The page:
MS: I would say, Monte Carlo Monaco was my favorite venue ever. Let's say you watch a Disney or a Pixar movie, like Rattatoui. You look at a movie like Rattatoui or Cinderella. I've always loved looking at a cartoon even Tom and Jerry and you look at them and think "Wouldn't it be fun to live in that world for an hour?" Everything is just so cool and exciting it's like Whoville. I've always loved that. Well, going to Monte Carlo Monaco. I had an apartment up on Beausoleil which is France. Because to live in Monaco is a fortune. So, I walked 380 steps up the hill, and literally when it became France that's where I rented my apt. It was literally $4,000 a month to live in Monaco. I'd walk down these 380 stairs to my show at the Monte Carlo Casino, THE casino. The one that everyone sees on TV, THE one. I'd walk down there it felt like I was in a cartoon. You see - at nine in the morning - you see women in these $2,000 shoes, these $20,000 mink coats. I'm walking in jeans and running shoes to go have a coffee. I'm thinking "I have to dress up to go out at nine in the morning." I'd walk to the little cafe' and you see people walking their dogs in these little nice pretty leashes. The palace was right up the hill. So it was like being in a Disney movie for like five, six weeks of my life.
FT: You've magic tricked your way to a new class, being the son of a railroad working family. You parents must be pretty proud of you.
MS: Yeah. Dad still says "when are you going to get a real job with a pension plan?" But, now he finally understands what we do and what we've done. I like the fact that I got to give back a little bit by vanishing a train exactly like the one he worked on, live. It was a real train on America's Got Talent. It was a replica of his. We couldn't bring his from Canada, we don't even know where that is. But we found a replica of the same one. We put his train numbers on the side of the train.
FT: That was such a sentimental moment then. And you also said it was the most nerve-racking moment ever.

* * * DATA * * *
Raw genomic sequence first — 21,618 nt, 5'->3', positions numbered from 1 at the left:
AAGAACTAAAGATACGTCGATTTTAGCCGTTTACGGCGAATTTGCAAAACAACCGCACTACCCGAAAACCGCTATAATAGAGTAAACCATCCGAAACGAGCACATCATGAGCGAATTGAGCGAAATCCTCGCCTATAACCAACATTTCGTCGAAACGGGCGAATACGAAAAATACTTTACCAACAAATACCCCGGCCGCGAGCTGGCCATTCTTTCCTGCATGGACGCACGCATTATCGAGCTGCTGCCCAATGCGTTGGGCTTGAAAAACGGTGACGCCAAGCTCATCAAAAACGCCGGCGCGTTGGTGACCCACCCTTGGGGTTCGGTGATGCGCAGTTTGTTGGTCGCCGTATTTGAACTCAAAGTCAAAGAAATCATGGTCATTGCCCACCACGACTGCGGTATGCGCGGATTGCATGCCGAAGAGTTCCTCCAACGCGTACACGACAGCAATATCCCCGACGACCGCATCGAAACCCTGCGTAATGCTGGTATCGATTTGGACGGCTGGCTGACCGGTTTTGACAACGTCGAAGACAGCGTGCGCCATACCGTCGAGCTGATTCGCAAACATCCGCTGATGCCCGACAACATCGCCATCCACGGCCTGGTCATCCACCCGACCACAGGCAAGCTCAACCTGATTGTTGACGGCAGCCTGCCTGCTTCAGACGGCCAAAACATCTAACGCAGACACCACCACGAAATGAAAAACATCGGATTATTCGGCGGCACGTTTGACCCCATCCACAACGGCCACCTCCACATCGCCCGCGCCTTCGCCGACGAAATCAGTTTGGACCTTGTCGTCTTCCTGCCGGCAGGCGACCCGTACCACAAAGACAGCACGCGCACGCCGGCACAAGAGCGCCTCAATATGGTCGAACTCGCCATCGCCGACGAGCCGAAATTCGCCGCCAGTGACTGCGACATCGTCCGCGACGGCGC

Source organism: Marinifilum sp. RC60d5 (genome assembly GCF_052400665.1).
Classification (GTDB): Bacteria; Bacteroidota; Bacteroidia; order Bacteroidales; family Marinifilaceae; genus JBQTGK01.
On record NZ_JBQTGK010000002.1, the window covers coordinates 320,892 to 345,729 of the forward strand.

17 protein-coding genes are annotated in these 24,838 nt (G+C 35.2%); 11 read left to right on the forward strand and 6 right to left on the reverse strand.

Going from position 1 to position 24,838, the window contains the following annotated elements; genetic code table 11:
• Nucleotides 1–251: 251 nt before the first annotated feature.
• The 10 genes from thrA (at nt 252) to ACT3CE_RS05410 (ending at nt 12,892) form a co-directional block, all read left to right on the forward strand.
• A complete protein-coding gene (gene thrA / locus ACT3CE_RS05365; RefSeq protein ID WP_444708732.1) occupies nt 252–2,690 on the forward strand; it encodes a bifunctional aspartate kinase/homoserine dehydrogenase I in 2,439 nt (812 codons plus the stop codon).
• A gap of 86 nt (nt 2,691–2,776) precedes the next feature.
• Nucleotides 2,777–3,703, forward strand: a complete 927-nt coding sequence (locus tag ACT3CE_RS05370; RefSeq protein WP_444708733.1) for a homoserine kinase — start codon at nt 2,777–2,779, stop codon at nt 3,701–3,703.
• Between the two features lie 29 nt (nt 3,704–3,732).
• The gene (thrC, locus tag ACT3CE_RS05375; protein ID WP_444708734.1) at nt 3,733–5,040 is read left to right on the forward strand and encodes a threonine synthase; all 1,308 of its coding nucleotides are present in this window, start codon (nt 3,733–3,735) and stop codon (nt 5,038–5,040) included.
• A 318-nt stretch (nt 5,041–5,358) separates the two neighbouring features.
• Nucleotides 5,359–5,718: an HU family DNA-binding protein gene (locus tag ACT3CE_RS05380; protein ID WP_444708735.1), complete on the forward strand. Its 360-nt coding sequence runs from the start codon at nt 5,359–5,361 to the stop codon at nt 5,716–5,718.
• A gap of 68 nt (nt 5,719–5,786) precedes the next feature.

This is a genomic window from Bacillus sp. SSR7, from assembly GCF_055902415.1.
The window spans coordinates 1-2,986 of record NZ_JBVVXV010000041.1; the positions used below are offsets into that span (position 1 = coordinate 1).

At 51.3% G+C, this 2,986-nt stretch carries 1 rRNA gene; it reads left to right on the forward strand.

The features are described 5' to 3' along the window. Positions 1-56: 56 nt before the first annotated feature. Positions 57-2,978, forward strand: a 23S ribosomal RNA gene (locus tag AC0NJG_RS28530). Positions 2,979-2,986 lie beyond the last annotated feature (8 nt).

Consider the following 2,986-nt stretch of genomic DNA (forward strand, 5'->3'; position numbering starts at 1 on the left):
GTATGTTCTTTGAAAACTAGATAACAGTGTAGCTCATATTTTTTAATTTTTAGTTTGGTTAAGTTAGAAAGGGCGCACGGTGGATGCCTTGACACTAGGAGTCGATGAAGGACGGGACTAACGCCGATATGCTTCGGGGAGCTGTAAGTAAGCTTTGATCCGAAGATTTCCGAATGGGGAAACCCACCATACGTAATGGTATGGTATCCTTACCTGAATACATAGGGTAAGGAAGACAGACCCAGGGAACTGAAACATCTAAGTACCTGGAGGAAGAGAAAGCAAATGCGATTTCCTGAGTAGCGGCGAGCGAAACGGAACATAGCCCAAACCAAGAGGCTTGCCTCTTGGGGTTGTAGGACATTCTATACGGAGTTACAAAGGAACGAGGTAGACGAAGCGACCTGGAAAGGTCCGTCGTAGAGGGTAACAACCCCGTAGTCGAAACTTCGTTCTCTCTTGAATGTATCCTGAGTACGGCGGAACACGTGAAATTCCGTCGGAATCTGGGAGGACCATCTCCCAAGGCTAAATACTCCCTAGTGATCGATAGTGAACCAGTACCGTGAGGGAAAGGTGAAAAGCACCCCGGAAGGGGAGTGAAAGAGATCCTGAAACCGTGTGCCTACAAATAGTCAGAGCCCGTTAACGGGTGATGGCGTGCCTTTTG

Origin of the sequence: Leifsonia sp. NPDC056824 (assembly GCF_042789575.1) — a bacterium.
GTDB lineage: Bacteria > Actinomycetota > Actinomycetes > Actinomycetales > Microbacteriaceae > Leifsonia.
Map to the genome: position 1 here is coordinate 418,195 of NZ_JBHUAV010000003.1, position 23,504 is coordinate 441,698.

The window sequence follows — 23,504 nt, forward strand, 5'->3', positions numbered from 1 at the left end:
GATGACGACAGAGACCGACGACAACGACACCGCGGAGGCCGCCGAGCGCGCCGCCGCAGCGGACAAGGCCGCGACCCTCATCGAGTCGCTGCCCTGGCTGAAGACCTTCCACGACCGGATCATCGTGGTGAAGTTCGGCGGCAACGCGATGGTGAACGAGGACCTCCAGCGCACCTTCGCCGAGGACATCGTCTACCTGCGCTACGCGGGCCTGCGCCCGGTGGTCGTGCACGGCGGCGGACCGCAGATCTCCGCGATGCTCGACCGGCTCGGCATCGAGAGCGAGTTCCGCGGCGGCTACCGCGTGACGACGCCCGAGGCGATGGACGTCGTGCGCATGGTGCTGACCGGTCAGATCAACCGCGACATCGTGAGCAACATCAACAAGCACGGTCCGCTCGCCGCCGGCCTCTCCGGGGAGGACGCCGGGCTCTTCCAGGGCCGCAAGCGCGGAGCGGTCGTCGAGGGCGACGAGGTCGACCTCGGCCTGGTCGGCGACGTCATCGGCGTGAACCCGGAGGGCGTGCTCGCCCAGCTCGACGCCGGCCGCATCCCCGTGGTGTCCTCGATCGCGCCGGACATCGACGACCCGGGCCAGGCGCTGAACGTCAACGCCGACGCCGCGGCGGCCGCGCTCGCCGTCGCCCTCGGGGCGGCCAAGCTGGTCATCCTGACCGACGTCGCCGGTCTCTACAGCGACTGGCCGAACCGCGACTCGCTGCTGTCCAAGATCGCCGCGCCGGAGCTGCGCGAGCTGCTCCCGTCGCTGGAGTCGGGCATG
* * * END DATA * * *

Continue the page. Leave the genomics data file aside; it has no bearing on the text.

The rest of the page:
MS: The most nerve-racking. I'll never do that again. TV is not nerve-racking. A competition show is nerve-racking. Especially when you're following a ten year old child that can sing like an angel.
FT: You're already a career Magician at that point.
MS: I'd had twenty years, yes.
FT: It obviously garnered you a lot of new fans after the appearance.
MS: It changed my whole career.
FT: Is bringing good magic to skeptics - and I just saw your good magic - is that something that's important to you? There is so much bad magic that some people won't go see a magic show. I feel like you're turning skeptics into fans one person at a time.
MS: I get tired of magicians pretending they're magicians. People watch the show and they go "I'm not even believing what he's selling". Now if you can act like one, then you can sell it. In this town Lance Burton sold it very well. He was in this town for almost 20 or 30 years. When he walked on stage, if you look in a book, he looked like a magician. He was a conservative straight-up magician. He looked the part, he played the part, and he did great magic. A lot of Magicians think they're doing that and they're not. They're not honest with themselves and they don't look in the mirror. So, for me it's pretty important that the magic is good. And what people don't realize is that I sort of make fun of magic in my show and joke around. But to make fun of magic, you need to do it really well, before you can actually go back and make fun of it. [Magician Lefty enters and sits at the table]. In this town, there's a lot of us that we think we're stars. I say think. Then, Siegfried and Roy walk in the room. If you're ever trying to figure out the clarity of what a star is, they are stars. They've paid their dues, they've worked all their lives.
I mean I remember talking with Siegfried when he was 50 years old and he said "These young kids" (looking at me) "you want everything right now. I made it in Vegas when I was 50. I came here when I was old and I made it when I was old. You guys want everything tomorrow. You want to be Justin Beiber, you want to be Brittany Spears". He said "In reality that's not real. Most people are like Bonnie Rait, like Willie Nelson. They have to really work hard to get there."